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Nov. 8, 2012

Sandy notifications frustrate CSU students

Decision to keep campus open was based on functionality, not commute

By Eric Bonzar

Engaged learning turned into an enraged yearning for answers, as hundreds of Cleveland State students turned to social media to vent their frustrations and concerns over the campus’ emergency notifications on Oct. 30.

In the wake of Hurricane Sandy and its devastation to not only the East Coast but also Northeast Ohio, the Cleveland State Emergency Notification System released a statement via text messaging and through social media, stating the university’s West Campus was closed because of weather and utility failure.

The main campus remained open at 6:27 a.m.

That is when students’ frustrations flooded Twitter and Facebook.

Student concerns on Facebook ranged from vulgar displays of disgust, to humorous, yet valid posts like Ian Beale’s who said, “Someone should tell the dean we aren’t literally ‘Vikings’ and this commute thing isn’t going to work out.”

With 256,000 people without power in Northeast Ohio — 152,000 of them in Cuyahoga County alone — and numerous roadways and stretches of highways closed including Interstate 90, many students questioned the university’s reasoning.

Joe Mosbrook, director of Strategic Communications, said the decision was a group decision between himself, the vice president for Business Affairs and Finance, campus police, marketing facilities and services and “anyone who is involved in the operations of the facility.”

The Cleveland Stater requested comments from Vice President for Business Affairs and Finance Stephanie McHenry, Assistant Vice President of Facilities and Safety Joseph Han and the Dean of Students and Vice Provost for Student Affairs Dr. James Drnek.

Each person pointed to Mosbrook.

Mosbrook said the decision was made not in regards to students’ ability to commute, but in regards to whether or not the university was able to function.

“We talked about the pros and cons and we decided as a group,” he said. “Ultimately, we determined that the campus was functional and there was nothing prohibiting the campus from working.”

Mosbrook said the group collectively agreed that the campus was functional and safe, and that is why classes continued as scheduled.

Frustration turned to confusion at 10:27 a.m. when the campus released a status update stating that although the main campus was open and functioning, the university understood that there were commuters who could not make it on to the campus, and that their absence would not be counted against them.

Mosbrook said concerns regarding the first notification prompted the updated notification.
“We responded to concerns,” Mosbrook said. “We didn’t want people who hadn’t left already to feel obligated to come.”

Many students once again turned to social media for answers, believing the university’s update was cryptic and unclear.

Students protested that attendance was not the primary concern. It was facing penalties for missed assignments, projects or tests due that day.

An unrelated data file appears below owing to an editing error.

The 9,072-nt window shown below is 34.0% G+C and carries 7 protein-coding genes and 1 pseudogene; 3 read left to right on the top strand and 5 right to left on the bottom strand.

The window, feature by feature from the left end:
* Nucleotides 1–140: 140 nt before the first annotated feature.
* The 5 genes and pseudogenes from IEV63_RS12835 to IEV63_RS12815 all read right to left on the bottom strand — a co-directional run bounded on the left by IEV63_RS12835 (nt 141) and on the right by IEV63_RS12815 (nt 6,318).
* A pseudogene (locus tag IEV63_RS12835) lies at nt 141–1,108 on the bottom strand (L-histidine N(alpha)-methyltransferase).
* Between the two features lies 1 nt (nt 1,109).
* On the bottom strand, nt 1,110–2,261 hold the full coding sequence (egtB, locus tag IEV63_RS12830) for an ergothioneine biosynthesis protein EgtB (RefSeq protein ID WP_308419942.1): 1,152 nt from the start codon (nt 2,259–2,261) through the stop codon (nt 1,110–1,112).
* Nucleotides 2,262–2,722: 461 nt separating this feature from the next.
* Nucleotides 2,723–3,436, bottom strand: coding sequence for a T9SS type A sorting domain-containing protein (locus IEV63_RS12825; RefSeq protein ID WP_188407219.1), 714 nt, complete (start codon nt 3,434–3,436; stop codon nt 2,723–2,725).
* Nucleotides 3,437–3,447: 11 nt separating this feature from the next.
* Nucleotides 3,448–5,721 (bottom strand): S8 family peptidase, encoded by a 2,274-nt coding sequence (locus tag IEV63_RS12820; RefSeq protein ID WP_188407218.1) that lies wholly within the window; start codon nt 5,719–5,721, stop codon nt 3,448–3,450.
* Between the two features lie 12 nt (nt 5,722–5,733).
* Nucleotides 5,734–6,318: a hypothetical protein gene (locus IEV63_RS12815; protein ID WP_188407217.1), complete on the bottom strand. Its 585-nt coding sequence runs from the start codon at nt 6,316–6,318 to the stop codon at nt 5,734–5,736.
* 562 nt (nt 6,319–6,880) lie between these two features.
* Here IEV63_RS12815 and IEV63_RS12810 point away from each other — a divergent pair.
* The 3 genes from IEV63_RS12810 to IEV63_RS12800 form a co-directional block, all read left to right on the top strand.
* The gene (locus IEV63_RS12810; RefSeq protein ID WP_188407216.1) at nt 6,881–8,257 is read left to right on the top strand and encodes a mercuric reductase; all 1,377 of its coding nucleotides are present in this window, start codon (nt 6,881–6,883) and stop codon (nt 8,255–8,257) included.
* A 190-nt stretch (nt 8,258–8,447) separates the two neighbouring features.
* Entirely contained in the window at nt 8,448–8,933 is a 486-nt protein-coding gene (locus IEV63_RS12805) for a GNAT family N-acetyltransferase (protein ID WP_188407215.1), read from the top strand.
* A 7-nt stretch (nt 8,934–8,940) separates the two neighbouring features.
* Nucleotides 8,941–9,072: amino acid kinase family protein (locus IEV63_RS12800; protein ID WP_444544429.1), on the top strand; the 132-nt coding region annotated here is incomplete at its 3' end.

Many students said teachers have varying policies regarding these issues, they and feared they may be penalized for circumstances out of their control.

Cleveland State student Gina Stem voiced her concerns on Facebook.

“I guess I’d just prefer CSU to flat out say, ‘If you have an exam or project due, you will be allowed to do it at a later date without penalty,’” Stem said. “Instead, I’m left to interpret how my professor will handle this when I cannot get a hold of her.”

Mosbrook said if individuals felt they could not make it to Cleveland State for whatever reason, they needed to make individual choices on their own as to whether or not to come.

“If you’re in a dangerous situation where you cannot get here, or it’s incredibly inconvenient for you for whatever circumstances, I don’t think there is anyone at CSU that is going to hold that against someone,” he said.

Mosbrook said students who currently have unsolved issues because of events that occurred on Oct. 30 are encouraged to contact Drnek.

“I’m not going to make a blanket statement and say everyone is excused for absolutely everything, but I think that if there are some difficult situations, our dean of students will take a look at them and try to find a workable solution,” Mosbrook said. “If there is a conflict between a student and a professor, we have a process to resolve that.”

Mosbrook said although the remnants of Hurricane Sandy caused confusion and frustration, the university feels that its decision to remain open was the correct one.

“What happened Tuesday was a very unusual situation, something I don’t think we’ve really ever dealt with before,” Mosbrook said. “But for instance, if it is a snow day, and we close the university, it’s because people cannot navigate throughout the campus. It’s because the walkways are not safe and because the garages aren’t accessible because of snow. It’s not because of the commute — it’s because of the actual campus conditions.”